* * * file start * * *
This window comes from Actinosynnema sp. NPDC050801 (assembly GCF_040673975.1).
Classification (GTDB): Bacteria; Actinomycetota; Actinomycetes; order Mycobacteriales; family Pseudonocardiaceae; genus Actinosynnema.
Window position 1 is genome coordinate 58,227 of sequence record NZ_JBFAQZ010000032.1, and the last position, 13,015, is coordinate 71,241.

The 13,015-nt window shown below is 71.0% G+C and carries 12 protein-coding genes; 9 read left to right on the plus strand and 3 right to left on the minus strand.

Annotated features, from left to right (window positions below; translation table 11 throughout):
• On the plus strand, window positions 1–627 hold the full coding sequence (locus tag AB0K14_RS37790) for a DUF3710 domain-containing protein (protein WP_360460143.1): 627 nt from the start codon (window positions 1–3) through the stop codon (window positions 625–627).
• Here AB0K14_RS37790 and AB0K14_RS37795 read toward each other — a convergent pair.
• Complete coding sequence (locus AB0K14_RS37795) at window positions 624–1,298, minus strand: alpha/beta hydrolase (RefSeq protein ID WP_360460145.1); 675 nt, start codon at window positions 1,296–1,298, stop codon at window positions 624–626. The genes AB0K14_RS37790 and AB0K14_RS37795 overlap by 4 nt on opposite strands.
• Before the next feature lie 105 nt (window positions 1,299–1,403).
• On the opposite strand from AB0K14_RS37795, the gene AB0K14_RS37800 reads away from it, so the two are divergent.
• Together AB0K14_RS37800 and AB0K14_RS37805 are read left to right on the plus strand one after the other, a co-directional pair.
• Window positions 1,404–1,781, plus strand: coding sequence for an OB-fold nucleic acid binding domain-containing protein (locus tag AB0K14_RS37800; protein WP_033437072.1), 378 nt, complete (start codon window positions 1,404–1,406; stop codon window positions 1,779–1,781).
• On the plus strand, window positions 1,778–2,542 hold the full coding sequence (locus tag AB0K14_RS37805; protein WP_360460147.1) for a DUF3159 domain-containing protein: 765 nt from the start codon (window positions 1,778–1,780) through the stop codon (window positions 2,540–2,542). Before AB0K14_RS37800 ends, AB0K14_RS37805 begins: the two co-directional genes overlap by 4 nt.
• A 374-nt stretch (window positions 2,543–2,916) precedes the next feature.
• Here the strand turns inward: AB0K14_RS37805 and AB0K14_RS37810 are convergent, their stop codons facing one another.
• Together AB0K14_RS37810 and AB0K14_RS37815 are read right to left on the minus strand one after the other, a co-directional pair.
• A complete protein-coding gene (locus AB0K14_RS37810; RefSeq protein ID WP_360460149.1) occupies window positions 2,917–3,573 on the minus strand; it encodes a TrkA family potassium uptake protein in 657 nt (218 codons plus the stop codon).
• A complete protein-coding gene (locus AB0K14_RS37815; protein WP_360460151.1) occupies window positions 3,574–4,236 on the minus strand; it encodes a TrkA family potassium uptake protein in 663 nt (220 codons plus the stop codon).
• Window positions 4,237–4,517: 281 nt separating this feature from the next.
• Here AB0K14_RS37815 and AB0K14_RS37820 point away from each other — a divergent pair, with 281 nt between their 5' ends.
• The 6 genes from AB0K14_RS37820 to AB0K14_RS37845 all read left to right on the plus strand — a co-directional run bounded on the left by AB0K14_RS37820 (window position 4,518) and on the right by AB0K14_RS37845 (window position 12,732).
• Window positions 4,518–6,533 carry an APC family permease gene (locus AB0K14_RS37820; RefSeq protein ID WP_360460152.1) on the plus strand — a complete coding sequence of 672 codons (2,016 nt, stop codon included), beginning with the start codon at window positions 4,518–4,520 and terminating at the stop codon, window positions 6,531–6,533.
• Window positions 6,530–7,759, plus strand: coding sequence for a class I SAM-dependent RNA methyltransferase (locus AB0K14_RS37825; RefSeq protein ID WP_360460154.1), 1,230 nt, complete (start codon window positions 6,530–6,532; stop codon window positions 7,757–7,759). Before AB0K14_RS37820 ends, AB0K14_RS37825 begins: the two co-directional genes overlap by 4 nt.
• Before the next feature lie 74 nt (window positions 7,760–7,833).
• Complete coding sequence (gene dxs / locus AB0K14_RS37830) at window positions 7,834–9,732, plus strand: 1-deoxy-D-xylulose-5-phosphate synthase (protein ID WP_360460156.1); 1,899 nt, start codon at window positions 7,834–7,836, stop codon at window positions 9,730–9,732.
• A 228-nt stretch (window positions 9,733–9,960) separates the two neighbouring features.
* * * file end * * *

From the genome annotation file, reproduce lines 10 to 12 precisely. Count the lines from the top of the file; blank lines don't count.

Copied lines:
• On the opposite strand from AB0K14_RS37795, the gene AB0K14_RS37800 reads away from it, so the two are divergent.
• Together AB0K14_RS37800 and AB0K14_RS37805 are read left to right on the plus strand one after the other, a co-directional pair.
• Window positions 1,404–1,781, plus strand: coding sequence for an OB-fold nucleic acid binding domain-containing protein (locus tag AB0K14_RS37800; protein WP_033437072.1), 378 nt, complete (start codon window positions 1,404–1,406; stop codon window positions 1,779–1,781).